As well as a wonderful collection of historical rescued Chilterns buildings, the Chiltern Open Air Museum can also boast a variety of traditional small gardens that complement some of these. If you have an interest in gardens or just enjoy viewing them, the coming months are a great opportunity to visit and see the result of the hard work that takes place developing and maintaining them.
There are currently three ‘cottage’ gardens to enjoy. Astleham Manor Cottage is the house you will see directly in front of you as you enter the museum and boasts the most extensive of the cottage gardens. Based on ideas and gardens designed by Gertrude Jekyll, who was influential in shaping garden design during the early 20th Century, you firstly come across a formerly styled garden.
Pergolas, rose arches and paving have been used to provide a structured geometric layout with a less formal planting style. Many of the plants are heritage varieties used by Jekyll such as Iris Germanica, Lavandula Angustifolia ‘Munstead’ and Rosa ‘The Garland’.
Moving on past the house you will find a small apple orchard with each tree a different variety, representing those that were grown in the Chilterns including D’Arcy Spice, Golden Harvey and Langley Pippin. At ground level, wildflowers have been allowed to proliferate amongst the grasses including fritillaries and cowslips.
After leaving the garden most visitors head down towards the village green. On the right you will find Leagrave cottages whose small gardens include shrubs such as jasmine and aquilegia. On turning right past the cottages is the post WWII prefab. This garden is laid out to demonstrate a typical garden of the era which often included neatly mown lawns, formal rose beds and vegetable gardens.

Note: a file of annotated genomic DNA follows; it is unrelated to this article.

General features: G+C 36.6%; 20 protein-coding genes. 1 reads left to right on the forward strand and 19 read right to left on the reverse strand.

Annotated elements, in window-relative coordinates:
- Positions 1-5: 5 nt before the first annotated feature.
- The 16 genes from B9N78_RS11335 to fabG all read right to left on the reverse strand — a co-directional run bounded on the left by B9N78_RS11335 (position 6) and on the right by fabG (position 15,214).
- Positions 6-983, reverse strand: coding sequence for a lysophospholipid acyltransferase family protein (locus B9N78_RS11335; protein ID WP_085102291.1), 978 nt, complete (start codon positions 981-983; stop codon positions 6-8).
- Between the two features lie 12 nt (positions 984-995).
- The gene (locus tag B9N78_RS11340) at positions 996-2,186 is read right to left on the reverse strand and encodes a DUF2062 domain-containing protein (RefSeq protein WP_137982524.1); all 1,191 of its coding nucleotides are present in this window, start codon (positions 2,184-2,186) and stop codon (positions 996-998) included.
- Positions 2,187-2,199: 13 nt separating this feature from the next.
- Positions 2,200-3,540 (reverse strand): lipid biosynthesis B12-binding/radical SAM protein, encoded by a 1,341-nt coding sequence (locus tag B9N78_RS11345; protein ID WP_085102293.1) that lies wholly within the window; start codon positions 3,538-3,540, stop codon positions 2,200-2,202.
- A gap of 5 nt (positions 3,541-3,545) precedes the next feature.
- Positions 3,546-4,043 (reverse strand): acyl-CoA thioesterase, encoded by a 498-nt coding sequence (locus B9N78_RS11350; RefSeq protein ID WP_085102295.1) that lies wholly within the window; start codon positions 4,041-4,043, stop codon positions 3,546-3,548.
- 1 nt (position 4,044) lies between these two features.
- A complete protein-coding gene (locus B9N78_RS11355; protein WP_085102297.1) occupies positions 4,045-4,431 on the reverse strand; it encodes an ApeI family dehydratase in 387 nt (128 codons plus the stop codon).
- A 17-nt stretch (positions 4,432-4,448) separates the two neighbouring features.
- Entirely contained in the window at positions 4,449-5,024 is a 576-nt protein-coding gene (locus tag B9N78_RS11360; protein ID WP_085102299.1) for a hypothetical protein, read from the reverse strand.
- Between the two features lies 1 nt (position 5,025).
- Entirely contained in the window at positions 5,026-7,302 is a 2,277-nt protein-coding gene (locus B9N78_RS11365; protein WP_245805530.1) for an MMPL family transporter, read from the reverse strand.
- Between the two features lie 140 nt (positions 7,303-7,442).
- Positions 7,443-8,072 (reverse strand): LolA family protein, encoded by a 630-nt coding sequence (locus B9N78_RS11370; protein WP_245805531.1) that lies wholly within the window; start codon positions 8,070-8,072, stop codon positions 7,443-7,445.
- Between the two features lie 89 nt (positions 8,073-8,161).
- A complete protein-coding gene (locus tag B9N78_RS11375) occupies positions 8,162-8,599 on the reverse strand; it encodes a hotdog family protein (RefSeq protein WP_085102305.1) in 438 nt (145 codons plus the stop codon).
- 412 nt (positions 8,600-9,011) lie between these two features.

Continuing past the prefab is the museum allotment. Just look for the scarecrow! Traditional varieties of vegetables are grown including leeks, beetroot, courgettes and cucumber which help supply the museum café. Fruit bushes provide produce for jam making and herbs and flowering plants can also be found.
And continuing on the theme of fruit, almost opposite the allotment to the left hand side of the Nissan Hut is a cherry orchard. Cherries were once extensively grown in the Chilterns, but with the orchards having almost disappeared from the area for economic reasons, many varieties were lost. The museum has acquired over 20 heritage cherry trees in an attempt to help preserve rare varieties including Prestwood Black, Prestwood White and Smokey Dun.
Back on the village green, a garden has yet to be created for the recently completed Haddenham Croft Cottage, but no doubt the gardeners will have something interesting planned for the future. Continuing down the track from the village green you will come to the Victorian Toll House where another cottage garden in keeping with the period has been created.
The garden contains flowering plants including a new border with Shasta daisies and Helianthus, heritage variety crops, fruit bushes and herbs. The vegetable garden has a period cloche in use whilst the fruit is used for jam making. The herb garden has a large variety of plants that would have been used in Victorian times for cooking and medicinal use.
If you visit the Iron Age House, look out for the small garden that is planted with heritage varieties of wheat such as Einkorn, Emmer and Spelt and some herbs including comfrey, rosemary and soapwort.
On your way back towards the museum entrance just before Astleham Manor Cottage is a green building, Maidenhead Pavilion. Here you can buy surplus plants from the gardens that are sold in aid of Friends of the Museum.
The gardens certainly help to enhance the museum buildings. The majority of the hard work needed to both develop and maintain them is provided by a hard working team of volunteers who look after them as if they were their own prized gardens. We hope you enjoy visiting them.
By Julian Stanton